It seems that almost every country knows how to snack better than we do. We grab coffee and a muffin from a drive-through, or mindlessly reach into the chip bag while staring at the screen on our desk. I recently visited a friend in Spain's Basque country who pointed out, with disdain, the lone cafe in his town that would give you coffee in a to-go cup rather than the standard little demitasse. The idea that you wouldn't have a few minutes to sit and fully appreciate a cup of coffee and a little snack, either with a friend or the daily paper, was nearly unfathomable.
I hear where he's coming from. Every now and then, when I catch myself wolfing something down without even registering (let alone appreciating) it, or forgoing breaks altogether, I make a mental note to make up for it. With a proper cup of tea, a proper moment of respite. A proper borek.
Borek are delicious little turnovers from Turkey, the country that invented the meze (well, the word, anyway). In fine Ottoman fashion, Turks are known for putting out table-groaning displays of little bites, from tangy thick yogurt to savory stuffed vegetables. However, as a fan of all things wrapped in dough, I gravitate toward borek.
Deena Prichep is a Portland, Ore.-based freelance print and radio journalist. Her stories on topics ranging from urban agriculture to gefilte fish have appeared on Morning Edition, All Things Considered, Marketplace, The Splendid Table, Voice of America, The World and Northwest News Network, and in The Oregonian, Vegetarian Times and Portland Monthly. She chronicles her cooking experiments at Mostly Foodstuffs.
Maybe it's because I don't get enough Turkish food in my life. Or maybe it's because an individual borek, like any sort of dumpling or turnover, just seems so lovely. It's like a little gift-wrapped package, just for you, with a delicious surprise inside. And it's often a bit rich, either from a cheese filling or the oil/butter brushed between layers to keep pastry crisp, so it's practically built for enjoying between sips of a nice hot beverage.
Many countries have their own version of savory pastry-covered turnovers, from samosas to empanadas — it's too good an idea to stay in one place. And it's no surprise that Turks, the people behind phyllo dough (don't let the Greeks tell you otherwise), have a particularly developed tradition. Borek are made at home as delicate party snacks or enjoyed in shops as a little break, either with a cup of tea or a glass of tangy yogurt-based ayran.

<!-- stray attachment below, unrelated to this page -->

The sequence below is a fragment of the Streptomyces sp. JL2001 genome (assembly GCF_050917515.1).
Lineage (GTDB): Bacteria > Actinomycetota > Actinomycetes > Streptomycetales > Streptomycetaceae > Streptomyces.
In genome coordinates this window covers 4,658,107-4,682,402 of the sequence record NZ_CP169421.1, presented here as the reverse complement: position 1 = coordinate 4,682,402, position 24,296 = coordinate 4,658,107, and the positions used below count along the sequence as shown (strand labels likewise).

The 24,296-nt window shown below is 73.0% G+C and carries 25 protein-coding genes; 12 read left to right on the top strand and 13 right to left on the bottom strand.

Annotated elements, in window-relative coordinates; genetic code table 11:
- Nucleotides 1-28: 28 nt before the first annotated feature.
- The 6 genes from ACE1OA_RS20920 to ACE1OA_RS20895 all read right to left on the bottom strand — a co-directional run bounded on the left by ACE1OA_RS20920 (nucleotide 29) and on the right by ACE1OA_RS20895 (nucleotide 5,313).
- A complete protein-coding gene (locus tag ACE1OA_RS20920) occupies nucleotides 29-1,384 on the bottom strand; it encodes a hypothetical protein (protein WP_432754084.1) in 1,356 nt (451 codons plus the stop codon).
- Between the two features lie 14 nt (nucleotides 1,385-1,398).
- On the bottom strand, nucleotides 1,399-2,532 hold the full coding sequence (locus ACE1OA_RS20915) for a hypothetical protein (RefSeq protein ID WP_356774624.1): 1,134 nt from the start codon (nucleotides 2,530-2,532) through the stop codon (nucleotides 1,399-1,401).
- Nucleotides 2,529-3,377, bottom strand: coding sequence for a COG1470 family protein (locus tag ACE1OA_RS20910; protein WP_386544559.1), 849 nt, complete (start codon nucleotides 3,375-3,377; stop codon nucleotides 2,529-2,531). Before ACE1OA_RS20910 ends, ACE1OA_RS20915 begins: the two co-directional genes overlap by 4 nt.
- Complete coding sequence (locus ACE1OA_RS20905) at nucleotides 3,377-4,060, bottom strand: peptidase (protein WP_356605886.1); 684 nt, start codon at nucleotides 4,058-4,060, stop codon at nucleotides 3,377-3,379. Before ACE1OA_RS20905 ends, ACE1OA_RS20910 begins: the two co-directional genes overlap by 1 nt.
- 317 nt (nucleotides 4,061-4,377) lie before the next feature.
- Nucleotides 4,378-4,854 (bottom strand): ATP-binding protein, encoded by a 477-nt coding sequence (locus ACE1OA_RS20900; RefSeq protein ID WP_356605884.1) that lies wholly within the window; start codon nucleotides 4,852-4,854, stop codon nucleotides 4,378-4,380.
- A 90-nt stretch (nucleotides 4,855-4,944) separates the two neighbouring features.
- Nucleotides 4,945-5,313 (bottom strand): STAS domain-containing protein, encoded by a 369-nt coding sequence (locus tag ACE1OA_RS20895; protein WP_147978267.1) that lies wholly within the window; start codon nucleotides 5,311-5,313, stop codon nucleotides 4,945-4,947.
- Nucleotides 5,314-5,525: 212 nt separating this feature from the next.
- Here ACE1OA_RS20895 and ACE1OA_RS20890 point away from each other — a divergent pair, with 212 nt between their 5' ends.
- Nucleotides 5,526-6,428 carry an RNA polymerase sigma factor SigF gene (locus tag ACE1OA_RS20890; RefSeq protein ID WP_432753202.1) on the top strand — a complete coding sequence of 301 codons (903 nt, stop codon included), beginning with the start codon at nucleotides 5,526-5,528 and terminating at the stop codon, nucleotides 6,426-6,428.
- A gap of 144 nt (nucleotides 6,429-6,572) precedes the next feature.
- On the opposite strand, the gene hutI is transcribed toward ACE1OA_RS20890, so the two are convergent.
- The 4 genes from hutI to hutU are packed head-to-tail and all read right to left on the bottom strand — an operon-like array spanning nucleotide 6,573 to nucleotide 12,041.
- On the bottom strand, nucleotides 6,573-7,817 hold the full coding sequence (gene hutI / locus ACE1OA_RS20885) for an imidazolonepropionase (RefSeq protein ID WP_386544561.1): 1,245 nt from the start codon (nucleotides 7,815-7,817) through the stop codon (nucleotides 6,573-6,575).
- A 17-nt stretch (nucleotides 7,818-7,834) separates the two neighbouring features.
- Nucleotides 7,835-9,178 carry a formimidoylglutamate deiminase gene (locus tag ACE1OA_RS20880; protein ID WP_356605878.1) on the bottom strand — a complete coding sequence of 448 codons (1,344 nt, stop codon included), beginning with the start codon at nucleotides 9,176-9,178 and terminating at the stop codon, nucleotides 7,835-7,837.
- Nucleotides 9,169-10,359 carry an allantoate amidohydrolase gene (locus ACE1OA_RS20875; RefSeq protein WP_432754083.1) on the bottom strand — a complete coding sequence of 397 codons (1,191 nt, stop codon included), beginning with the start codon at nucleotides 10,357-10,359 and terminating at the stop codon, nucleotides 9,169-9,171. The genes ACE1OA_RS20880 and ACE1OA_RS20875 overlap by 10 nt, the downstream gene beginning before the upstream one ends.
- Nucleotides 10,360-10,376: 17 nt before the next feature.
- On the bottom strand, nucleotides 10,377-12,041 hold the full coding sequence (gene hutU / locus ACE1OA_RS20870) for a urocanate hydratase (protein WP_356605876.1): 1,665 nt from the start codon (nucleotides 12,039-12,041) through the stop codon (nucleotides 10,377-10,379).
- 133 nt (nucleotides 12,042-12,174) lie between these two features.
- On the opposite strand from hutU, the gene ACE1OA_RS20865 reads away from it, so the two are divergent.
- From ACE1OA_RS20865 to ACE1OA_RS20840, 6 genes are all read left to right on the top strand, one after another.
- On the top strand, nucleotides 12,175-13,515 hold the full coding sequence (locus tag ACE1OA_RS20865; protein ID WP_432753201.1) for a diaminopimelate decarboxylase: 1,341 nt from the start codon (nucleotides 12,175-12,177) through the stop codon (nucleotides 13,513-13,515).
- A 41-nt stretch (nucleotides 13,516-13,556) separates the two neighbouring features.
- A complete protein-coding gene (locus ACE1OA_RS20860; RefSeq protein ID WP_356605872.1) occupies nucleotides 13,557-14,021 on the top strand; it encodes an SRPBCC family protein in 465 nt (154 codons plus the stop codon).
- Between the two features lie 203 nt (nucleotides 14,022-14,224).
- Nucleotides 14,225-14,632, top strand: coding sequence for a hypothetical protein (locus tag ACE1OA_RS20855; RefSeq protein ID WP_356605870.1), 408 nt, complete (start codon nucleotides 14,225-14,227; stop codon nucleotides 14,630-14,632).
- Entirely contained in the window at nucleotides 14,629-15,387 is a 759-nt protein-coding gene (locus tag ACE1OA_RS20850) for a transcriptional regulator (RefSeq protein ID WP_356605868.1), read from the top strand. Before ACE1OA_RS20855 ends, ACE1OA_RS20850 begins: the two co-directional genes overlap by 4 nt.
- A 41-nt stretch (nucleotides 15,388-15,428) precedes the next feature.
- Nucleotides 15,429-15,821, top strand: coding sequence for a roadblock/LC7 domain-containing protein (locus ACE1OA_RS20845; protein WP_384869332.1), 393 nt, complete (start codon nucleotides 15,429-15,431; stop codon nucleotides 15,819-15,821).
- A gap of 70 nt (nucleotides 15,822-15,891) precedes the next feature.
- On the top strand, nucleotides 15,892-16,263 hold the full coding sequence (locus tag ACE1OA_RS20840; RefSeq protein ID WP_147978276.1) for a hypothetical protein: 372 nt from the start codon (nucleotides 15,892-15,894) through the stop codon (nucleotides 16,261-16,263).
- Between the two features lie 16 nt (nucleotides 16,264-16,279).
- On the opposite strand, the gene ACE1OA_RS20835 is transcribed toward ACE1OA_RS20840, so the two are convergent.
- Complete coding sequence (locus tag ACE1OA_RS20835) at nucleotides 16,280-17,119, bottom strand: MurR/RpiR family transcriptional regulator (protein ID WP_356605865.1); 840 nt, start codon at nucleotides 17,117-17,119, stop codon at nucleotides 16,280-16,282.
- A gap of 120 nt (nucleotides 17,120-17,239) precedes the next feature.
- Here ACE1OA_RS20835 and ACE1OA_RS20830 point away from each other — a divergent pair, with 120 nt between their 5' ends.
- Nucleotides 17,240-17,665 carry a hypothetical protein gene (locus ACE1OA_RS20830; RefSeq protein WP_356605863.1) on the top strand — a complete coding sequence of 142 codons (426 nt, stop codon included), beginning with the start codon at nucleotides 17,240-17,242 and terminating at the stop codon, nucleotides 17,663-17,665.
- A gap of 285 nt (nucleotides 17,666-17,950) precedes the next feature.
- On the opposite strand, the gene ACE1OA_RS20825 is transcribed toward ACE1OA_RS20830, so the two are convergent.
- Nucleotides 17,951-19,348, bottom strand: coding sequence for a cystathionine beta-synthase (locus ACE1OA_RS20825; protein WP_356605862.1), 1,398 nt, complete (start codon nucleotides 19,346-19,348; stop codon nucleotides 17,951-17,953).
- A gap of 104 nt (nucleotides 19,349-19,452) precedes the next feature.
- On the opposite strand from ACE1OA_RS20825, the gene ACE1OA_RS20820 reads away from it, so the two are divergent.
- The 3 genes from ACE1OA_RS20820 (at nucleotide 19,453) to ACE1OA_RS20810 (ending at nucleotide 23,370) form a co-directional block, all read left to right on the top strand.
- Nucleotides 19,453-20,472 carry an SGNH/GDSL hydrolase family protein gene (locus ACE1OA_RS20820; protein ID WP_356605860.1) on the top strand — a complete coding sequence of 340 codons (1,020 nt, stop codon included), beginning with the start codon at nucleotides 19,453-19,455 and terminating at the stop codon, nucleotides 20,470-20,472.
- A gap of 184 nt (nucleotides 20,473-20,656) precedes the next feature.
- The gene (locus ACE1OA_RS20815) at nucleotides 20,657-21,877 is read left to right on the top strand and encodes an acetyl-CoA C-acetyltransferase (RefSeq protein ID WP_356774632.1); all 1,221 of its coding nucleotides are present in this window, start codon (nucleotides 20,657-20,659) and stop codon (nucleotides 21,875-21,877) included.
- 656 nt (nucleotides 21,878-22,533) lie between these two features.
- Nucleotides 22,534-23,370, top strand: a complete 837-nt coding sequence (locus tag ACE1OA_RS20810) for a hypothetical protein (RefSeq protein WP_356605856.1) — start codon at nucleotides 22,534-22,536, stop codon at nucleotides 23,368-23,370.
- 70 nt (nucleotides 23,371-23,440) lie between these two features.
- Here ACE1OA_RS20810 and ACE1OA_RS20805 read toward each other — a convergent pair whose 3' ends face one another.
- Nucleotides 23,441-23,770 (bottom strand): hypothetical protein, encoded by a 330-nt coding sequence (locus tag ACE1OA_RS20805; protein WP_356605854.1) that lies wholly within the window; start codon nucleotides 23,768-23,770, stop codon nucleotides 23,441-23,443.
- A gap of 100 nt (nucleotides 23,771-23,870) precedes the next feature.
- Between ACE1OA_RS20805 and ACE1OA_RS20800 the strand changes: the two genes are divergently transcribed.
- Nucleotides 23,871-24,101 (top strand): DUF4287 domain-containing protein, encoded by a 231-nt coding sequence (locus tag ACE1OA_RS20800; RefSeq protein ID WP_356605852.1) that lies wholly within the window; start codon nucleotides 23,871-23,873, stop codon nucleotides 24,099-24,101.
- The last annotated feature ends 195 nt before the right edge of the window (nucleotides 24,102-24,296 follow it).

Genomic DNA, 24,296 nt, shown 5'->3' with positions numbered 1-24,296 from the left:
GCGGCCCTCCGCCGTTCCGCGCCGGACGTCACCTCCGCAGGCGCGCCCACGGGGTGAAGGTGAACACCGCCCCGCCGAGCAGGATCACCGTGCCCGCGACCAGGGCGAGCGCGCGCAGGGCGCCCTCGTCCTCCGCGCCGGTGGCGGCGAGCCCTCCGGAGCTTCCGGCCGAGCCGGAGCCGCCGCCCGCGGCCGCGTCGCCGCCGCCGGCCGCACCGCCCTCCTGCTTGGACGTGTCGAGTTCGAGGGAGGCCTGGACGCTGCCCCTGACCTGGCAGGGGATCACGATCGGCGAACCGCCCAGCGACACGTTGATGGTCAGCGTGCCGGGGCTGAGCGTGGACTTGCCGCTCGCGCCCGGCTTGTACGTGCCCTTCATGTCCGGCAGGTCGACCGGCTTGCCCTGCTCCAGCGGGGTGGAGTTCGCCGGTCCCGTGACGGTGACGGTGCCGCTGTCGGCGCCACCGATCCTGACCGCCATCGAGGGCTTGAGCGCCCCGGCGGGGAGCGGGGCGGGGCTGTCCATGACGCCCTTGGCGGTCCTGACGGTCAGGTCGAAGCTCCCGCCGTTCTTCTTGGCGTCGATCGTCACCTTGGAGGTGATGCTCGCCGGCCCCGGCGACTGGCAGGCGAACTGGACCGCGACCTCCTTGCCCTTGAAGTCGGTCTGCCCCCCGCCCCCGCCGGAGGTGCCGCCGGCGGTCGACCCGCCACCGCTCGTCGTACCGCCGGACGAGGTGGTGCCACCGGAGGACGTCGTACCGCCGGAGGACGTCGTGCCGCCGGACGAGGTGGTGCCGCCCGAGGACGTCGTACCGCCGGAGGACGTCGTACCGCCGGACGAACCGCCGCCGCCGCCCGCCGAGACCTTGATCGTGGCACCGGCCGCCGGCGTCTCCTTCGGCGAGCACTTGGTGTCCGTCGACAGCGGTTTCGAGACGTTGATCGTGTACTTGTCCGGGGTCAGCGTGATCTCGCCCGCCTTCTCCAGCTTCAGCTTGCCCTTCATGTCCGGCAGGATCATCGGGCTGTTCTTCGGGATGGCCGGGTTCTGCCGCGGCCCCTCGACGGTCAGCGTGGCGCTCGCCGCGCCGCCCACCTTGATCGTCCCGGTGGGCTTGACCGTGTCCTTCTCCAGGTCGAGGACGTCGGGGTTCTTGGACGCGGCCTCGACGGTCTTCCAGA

Borek take so many forms that it's almost hard to talk about them as a whole. But let's start at the outside: the dough. Your Turkish mother might make her own, but these days it's totally acceptable to pick up a package of phyllo for those flaky layers (if you live in a place with a particularly well-stocked Middle Eastern market, you can seek out yufka, a slightly thicker version of phyllo that is favored for certain borek). The layers can be greased for crispness, moistened with a savory custard, or even boiled like pasta (for the famous water borek). Alternatively, they can be made with puff pastry for a slightly flakier version.
Fillings also vary, from lamb to vegetables to briny cheese, depending on the season or region (borek have spread beyond Turkey, to become a standard in the Balkans, or a staple of Sephardic cuisine). The fillings are rolled up in dough to form empanada-like half-moons, narrow cigars, coiled snails or ornate rose shapes, or cut into dainty squares from a large pan.
Yes, "borek" covers a pretty big catchall category, encompassing all sorts of delectable snacks. But this wide range shouldn't be off-putting — it makes it all the more likely that you'll find a variation you adore. So find a recipe, put the kettle on, and take some time out of your day to enjoy the moment.